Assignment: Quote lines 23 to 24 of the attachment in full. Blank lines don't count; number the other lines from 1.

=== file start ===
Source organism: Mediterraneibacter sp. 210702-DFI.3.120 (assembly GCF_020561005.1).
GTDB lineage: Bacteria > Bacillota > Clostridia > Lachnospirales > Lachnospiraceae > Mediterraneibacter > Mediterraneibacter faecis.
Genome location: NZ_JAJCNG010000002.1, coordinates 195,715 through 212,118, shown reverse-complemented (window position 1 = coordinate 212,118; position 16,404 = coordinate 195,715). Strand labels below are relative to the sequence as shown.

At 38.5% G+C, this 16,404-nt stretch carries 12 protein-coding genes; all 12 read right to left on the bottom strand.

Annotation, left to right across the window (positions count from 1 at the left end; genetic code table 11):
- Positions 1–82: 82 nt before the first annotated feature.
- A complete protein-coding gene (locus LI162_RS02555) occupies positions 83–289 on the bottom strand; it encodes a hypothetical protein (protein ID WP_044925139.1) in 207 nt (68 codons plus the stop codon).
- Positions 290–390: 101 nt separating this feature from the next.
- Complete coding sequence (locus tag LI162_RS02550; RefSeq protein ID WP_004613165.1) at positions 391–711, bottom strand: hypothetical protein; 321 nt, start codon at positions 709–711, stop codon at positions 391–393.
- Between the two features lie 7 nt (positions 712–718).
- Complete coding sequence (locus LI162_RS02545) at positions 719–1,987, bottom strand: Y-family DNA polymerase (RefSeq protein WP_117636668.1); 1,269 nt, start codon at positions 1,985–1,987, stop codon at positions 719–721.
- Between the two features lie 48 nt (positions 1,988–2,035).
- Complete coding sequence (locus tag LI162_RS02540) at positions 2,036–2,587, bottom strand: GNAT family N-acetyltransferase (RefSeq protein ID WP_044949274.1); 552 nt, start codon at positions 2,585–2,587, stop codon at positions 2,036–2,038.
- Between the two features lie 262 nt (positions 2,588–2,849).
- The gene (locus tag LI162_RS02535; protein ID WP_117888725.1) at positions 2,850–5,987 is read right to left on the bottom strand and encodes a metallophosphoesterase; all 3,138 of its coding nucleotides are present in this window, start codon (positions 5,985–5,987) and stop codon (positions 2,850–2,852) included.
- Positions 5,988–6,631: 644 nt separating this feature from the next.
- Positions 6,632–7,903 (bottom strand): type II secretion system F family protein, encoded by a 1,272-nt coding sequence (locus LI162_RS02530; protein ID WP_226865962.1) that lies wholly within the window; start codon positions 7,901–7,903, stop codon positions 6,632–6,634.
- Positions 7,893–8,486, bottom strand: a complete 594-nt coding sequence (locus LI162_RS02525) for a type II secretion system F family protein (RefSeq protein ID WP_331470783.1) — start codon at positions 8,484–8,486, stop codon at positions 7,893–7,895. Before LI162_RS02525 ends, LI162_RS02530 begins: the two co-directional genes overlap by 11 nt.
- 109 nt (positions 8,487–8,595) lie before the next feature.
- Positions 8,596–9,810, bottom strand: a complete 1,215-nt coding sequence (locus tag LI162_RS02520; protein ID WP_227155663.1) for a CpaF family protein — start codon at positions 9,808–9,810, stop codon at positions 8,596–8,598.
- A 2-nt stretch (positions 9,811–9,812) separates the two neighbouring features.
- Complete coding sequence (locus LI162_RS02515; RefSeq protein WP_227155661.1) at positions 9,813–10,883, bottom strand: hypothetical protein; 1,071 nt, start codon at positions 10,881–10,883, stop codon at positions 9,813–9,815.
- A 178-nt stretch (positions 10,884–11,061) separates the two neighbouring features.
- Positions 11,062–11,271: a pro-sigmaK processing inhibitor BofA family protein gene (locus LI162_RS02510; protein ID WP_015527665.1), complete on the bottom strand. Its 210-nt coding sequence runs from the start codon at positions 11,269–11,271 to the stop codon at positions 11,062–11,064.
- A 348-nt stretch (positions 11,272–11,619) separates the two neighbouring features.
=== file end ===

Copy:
- A 178-nt stretch (positions 10,884–11,061) separates the two neighbouring features.
- Positions 11,062–11,271: a pro-sigmaK processing inhibitor BofA family protein gene (locus LI162_RS02510; protein ID WP_015527665.1), complete on the bottom strand. Its 210-nt coding sequence runs from the start codon at positions 11,269–11,271 to the stop codon at positions 11,062–11,064.